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Home News NDP calls for vaccine passports to attend Rider games

NDP calls for vaccine passports to attend Rider games

NDP calls for vaccine passports to attend Rider games
A nurse draws a dose from a vaccine vial in Prince Albert. Photo courtesy SHA.

The provincial NDP called on Premier Scott Moe to make vaccine passports mandatory for Saskatchewan Roughrider games and large stadium-style events during a press conference on Monday.

Regina MLAs Aleana Young and Meara Conway said the province risks creating another COVID-19 outbreak just when Saskatchewan residents are poised to put the pandemic behind them for good.

“We’re going to shortly see potentially tens of thousands of people in this stadium behind me,” Conway said during a press conference in front of Mosaic Stadium. “These huge stadium events—whether they’re Rider games or music concerts—have the potential to be super spreader events. This is a very reasonable step we can take.”

“We’re not asking folks to disclose whether they’ve got a bum knee or have some sort of underlying condition,” Young added. “This is honestly saying, ‘have you stuck it to COVID? Have you gotten your two shots. Can you make sure that you’re keeping the family in the seats next to you, the volunteers and the players safe.”

Premier Scott Moe officially ruled out any vaccine passports during a press conference on Tuesday, saying it would violate privacy concerns.

Young and Conway rejected that idea on Wednesday, saying the province needed to balance personal privacy with public health.

Manitoba premier Brian Pallister has already announced his province’s intention to create vaccine passports, and both NDP MLAs said Saskatchewan should look at something similar.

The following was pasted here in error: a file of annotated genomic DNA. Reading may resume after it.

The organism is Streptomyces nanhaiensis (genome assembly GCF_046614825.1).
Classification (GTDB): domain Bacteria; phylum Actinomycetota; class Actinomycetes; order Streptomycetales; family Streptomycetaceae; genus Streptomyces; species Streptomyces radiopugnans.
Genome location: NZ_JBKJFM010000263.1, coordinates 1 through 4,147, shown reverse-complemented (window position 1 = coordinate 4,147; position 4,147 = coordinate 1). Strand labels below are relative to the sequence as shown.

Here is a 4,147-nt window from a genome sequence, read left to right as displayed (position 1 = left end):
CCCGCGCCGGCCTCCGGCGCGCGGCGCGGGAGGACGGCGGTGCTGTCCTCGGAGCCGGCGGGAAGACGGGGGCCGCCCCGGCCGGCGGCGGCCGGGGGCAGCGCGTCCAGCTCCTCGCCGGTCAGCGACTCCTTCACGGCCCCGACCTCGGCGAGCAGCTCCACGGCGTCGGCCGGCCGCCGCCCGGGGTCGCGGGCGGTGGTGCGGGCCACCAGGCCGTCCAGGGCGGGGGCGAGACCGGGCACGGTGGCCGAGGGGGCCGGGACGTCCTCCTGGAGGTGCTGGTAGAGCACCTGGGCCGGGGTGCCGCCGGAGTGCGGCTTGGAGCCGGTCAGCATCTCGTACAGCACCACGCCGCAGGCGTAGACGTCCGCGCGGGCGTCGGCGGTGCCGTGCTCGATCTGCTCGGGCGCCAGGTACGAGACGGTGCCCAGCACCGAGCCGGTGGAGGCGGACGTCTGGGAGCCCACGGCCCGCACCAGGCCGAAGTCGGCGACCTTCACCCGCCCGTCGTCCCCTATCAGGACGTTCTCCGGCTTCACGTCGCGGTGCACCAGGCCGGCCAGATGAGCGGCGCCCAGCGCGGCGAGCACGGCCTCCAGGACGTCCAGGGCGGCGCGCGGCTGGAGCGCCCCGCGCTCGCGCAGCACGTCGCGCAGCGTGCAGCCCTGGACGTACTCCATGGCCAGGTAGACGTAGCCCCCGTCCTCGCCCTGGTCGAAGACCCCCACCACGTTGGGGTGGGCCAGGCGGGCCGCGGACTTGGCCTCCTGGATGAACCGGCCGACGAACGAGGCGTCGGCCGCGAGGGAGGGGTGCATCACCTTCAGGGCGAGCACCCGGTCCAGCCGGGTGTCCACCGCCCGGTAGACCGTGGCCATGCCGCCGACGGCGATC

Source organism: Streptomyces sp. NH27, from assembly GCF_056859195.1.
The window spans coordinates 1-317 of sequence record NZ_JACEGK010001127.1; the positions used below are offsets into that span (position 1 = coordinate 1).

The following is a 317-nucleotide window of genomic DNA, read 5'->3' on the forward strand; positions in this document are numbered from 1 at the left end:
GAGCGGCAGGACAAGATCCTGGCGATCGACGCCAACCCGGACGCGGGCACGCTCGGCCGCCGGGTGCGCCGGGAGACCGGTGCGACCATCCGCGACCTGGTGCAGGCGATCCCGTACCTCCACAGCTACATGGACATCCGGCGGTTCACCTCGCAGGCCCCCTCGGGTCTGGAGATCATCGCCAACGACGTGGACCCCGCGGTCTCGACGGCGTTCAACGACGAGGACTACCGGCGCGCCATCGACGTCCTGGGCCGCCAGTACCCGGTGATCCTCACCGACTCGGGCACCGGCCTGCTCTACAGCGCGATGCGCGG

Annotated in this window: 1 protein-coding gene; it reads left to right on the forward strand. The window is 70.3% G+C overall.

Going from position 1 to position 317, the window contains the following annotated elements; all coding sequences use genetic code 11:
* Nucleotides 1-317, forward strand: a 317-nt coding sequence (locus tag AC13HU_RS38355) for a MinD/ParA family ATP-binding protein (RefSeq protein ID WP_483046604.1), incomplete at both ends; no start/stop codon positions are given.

“There’s always a balance to be struck between public health and personal privacy, and we believe that requiring those folks who can be vaccinated to be vaccinated at these huge stadium events strikes the right balance,” said Conway, who represents Regina Elphinstone-Centre, the constituency where Mosaic Stadium is located. “They’ve figured it out in Manitoba with similar privacy legislation. We can figure it out here.”

Conway added that the province’s civil service should be able to figure out a way to balance the two issues.

Both MLAs said Moe was pandering to a small but vocal part of his electoral base instead of taking reasonable steps to keep Saskatchewan safe.

Moe rejected that notion during a press conference on Tuesday, when he told reporters their decision was based on policy, and not polls.

“It is entirely possible that you are going to require a proof of COVID vaccination in much the same way that you do now to obtain a Visa to visit some of these countries,” Moe said. “We most certainly do not have the ability to demand that people show a proof of vaccination for whether or not they would attend any large event here in the province.”

On June 8, Manitoba premier Brian Pallister announced that residents will receive immunization cards after they are fully vaccinated. The cards will allow Manitobans to travel around Canada without having to self-isolate for two week when they return home.